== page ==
• G06F19/34Computer-assisted medical diagnosis or treatment, e.g. computerised prescription or delivery of medication or diets, computerised local control of medical devices, medical expert systems or telemedicine
    • G06F19/3418Telemedicine, e.g. remote diagnosis, remote control of instruments or remote monitoring of patient carried devices
    • GPHYSICS
    • G06COMPUTING; CALCULATING; COUNTING
    • G06FELECTRIC DIGITAL DATA PROCESSING
    • G06F19/00Digital computing or data processing equipment or methods, specially adapted for specific applications
    • G06F19/30Medical informatics, i.e. computer-based analysis or dissemination of patient or disease data
    • G06F19/34Computer-assisted medical diagnosis or treatment, e.g. computerised prescription or delivery of medication or diets, computerised local control of medical devices, medical expert systems or telemedicine
    • G06F19/3456Computer-assisted prescription or delivery of medication, e.g. prescription filling or compliance checking

Abstract

A medical information and support system that allows user's to gain access to their medical information on a mobile device terminal that interfaces to an application and server system through a wireless network. The mobile device may also interface to medical measurement systems to obtain vital and/or physiological measurements of the user. They system can trigger alarms if the physiological measurements are of concern. In addition, the mobile device can be used to provide instructions to a user to perform certain medical actions such as taking medication, as well as identifying the dosages and types of medication. The user can update the medical information utilizing the mobile device or through a web interface to the application and server system. In addition, health care entities may also access and/or modify the medical information through a web interface to the application and server system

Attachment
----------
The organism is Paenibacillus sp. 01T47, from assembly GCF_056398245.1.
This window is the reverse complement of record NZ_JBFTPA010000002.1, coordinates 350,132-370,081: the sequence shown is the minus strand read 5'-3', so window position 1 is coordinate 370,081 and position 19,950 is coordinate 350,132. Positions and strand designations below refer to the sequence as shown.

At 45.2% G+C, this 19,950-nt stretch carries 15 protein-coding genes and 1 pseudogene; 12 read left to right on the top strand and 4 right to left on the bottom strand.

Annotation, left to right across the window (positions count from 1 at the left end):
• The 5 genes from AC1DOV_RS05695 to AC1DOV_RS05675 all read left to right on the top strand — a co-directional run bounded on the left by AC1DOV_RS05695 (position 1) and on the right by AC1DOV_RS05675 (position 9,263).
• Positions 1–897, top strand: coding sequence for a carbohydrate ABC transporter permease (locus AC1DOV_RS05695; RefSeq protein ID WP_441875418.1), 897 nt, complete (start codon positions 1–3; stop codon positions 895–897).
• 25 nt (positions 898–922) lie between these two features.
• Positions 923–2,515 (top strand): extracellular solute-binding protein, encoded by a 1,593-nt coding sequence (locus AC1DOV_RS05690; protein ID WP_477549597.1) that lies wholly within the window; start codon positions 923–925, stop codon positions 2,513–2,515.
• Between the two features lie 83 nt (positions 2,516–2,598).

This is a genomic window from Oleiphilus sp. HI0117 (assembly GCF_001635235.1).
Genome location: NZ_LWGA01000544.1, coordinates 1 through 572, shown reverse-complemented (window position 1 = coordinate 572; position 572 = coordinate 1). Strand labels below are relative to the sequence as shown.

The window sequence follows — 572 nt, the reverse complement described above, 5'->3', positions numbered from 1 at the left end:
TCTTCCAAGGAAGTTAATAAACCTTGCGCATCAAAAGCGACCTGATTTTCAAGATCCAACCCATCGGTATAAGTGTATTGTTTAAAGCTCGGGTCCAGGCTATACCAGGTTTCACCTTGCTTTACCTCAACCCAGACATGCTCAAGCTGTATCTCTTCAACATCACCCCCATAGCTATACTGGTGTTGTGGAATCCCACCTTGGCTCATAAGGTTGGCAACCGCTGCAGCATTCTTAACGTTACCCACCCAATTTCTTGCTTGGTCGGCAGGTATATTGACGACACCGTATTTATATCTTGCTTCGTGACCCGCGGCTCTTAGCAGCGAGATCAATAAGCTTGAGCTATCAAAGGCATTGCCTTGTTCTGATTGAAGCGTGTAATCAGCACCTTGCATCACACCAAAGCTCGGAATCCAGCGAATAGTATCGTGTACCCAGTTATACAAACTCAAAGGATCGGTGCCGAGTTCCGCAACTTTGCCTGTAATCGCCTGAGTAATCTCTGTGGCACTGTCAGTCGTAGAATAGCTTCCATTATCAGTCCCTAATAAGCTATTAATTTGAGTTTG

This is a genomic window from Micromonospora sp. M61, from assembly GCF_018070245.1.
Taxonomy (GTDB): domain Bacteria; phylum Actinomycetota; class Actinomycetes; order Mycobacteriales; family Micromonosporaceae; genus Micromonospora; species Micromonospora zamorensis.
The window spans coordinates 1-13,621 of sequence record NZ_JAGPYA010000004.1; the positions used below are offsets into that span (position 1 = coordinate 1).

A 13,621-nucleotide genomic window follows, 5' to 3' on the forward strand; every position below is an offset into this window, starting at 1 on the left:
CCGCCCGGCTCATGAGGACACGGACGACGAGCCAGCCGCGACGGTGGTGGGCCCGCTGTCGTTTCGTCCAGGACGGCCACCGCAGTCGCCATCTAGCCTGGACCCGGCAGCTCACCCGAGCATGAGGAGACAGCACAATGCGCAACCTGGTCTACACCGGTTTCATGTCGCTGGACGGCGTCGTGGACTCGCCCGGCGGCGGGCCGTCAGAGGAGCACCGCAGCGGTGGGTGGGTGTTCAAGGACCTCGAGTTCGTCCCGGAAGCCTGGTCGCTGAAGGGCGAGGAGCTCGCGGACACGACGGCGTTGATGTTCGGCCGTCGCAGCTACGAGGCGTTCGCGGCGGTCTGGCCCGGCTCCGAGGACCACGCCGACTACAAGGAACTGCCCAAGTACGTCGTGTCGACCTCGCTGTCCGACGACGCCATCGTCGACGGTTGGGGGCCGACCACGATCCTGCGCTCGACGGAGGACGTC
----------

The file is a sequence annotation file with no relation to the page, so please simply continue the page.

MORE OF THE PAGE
Description

METHOD AND SYSTEM FOR USING A MOBILE DEVICE AS A PORTABLE PERSONAL TERMINAL FOR MEDICAL INFORMATION

CROSS-REFERENCE TO RELATED APPLICATIONS This application claims the benefit of the filing date and priority of United States

Provisional Application for Patent which shares the same title as the present application, was filed with the United States Patent Office on August 27, 2004 and has been assigned serial number 60/604,954.

BACKGROUND OF THE INVENTION

The p resent invention relates to the field of remote medical services and, more particularly, to using a mobile device, such as a cellular telephone, as a personal terminal and folder for storing and maintaining a patient's personal file containing medical or other personal information, processing the patient information, determining the patient's health condition and risk level, and activate a suitable application to reduce this risk.

We have all seen the television commercials of the medical alert device that is worn around a person's neck or wrist and that can be actuated to send out a medical alert or alarm. These devices are designed so that a patient can alert a healthcare provider, medical emergency personnel, or a personal care taker that the patient is in distress or is in need of medical attention. A problem that is inherent with this technology is that these devices do not contain any information pertaining to the medical history of the patient. What is needed in the art is a medical alert device that can provide alerts based on measurement data related to the status of a patient. For instance, if a patient is in distress or medical parameters are outside acceptable levels, it is desirable to have an automatic alert notification to be sent.